The NYC Department of Health (DOH) announced on Monday afternoon that 15 different Brooklyn neighborhoods will be sprayed with a pesticide that kills mosquitoes possibly carrying the West Nile virus.
“To reduce mosquito activity and the risk of West Nile virus, the Health Department will spray pesticide from trucks in parts of Brooklyn,” says the DOH.
The spraying is scheduled for Wednesday, Aug. 19, between the hours of 8:30 p.m. and 6 a.m. the next morning. In case of bad weather, the spray trucks will instead come through on Thursday, Aug. 20, during the same hours.
Above is a two-part map of the Wednesday-night spray area. (Click the second and third thumbnails on top of the mosquito photo.)
Affected locations are also listed below.
- Parts of Bath Beach, Bay Ridge, Bensonhurst, Dyker Heights, Gravesend, Fort Hamilton and New Utrecht. (Parts of 11204, 11209, 11214, 11219, 11223 and 11228.) Bordered by 86th St, 21st Ave, Bay Ridge PKWY, 15th Ave, and 64th St, Fort Hamilton Pkwy and 83rd St to the North, The Atlantic Ocean to the West and the South; Coney Island Creek and Shell Road to the East.
- Parts of Georgetown, Mill Basin, Flatlands, East Flatbush, Flatbush, Marine Park, Midwood and Mill Island. (Parts of 11210, 11229, 11234 and 11235.)Bordered by Avenue K to the North; Ocean Ave, Avenue X, and Nostrand Ave to the West; the Belt PKWY to the South; and Belt PKWY and Paerdegat Basin to the East.
To prevent mosquitoes from spreading the West Nile virus during hot summer months, the DOH typically treats standing-water sites with ”non-chemical larvicides” to kill larvae-stage mosquitoes — as well as a small amount of chemical pesticides, to kill adults.
Health officials also spray some neighborhood streets with aerial doses of Anvil 10+10, a synthetic pesticide. (The treatment planned for Brooklyn this Wednesday.)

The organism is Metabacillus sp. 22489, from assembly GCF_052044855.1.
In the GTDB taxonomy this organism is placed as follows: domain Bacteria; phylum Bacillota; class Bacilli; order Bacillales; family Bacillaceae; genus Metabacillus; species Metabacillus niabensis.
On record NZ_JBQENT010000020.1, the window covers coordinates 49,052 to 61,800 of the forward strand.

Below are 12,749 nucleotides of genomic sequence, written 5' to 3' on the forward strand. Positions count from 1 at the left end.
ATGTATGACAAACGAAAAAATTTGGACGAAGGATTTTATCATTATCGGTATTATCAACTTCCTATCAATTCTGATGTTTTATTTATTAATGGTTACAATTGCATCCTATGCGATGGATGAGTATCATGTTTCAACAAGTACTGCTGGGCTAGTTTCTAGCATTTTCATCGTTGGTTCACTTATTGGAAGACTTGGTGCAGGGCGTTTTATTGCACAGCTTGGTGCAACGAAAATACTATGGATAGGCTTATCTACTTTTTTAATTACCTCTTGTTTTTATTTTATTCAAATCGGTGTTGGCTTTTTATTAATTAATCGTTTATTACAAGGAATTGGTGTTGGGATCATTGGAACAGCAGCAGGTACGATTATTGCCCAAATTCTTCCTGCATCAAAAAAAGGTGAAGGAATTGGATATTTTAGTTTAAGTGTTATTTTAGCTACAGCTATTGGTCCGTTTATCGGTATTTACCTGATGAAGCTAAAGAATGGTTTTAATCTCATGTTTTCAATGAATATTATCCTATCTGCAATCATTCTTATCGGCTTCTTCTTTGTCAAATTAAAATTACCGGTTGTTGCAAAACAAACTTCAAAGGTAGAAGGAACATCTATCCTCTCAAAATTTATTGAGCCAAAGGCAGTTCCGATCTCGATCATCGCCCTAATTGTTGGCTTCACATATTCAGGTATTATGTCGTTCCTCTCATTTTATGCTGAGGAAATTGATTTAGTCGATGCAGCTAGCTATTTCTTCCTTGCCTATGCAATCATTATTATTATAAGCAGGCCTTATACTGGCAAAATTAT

So far this summer, there have been 18 rounds of neighborhood sprays, but this will be the first in Brooklyn.
Another map released by the DOH (fourth thumbnail, above) shows all the Brooklyn zip codes where “West Nile virus activity” has been detected: 11201, 11210, 11214, 11215, 11219, 11222, 11228, 11232, 11234, 11236 and 11238.
The DOH sometimes announces sprayings only a couple days in advance, so keep your eye on the summer spray schedule (or Patch!) for the latest.
Here’s what the DOH recommends you do during a spraying, “to minimize direct exposure”:
- Whenever possible, stay indoors during spraying. People with asthma or other respiratory conditions are encouraged to stay inside during spraying since direct exposure could worsen these conditions.
- Air conditioners may remain on, however, if you wish to reduce the possibility of indoor exposure to pesticides, set the air conditioner vent to the closed position, or choose the re-circulate function.
- Remove children’s toys, outdoor equipment, and clothes from outdoor areas during spraying. If outdoor equipment and toys are exposed to pesticides, wash them with soap and water before using again.
- Wash skin and clothing exposed to pesticides with soap and water. Always wash your produce thoroughly with water before cooking or eating.
On Sunday, the DOH announced that a male Brooklyn resident over the age of 60 had been diagnosed with West Nile virus — the first confirmed case in the city this summer.
The man tested positive for the mosquito-borne virus after he was ”hospitalized with viral meningitis,” says the DOH.
He has since been treated and discharged.
West Nile season in New York City typically lasts from July through October. A total of 318 New Yorkers have been diagnosed with the virus since its first appearance in the U.S. — in NYC, in fact — in 1999.
Most people infected with West Nile virus show no symptoms, says the DOH. Those who do, however, often complain of fever, headache, fatigue and body aches. Some also develop rashes or swollen lymph glands.
“Symptoms can last for as short as a few days, though even healthy people have become sick for several weeks,” says the DOH.
According to the New York Times, symptoms sometimes take two weeks to develop — ”but they may then be rapid and overwhelming.”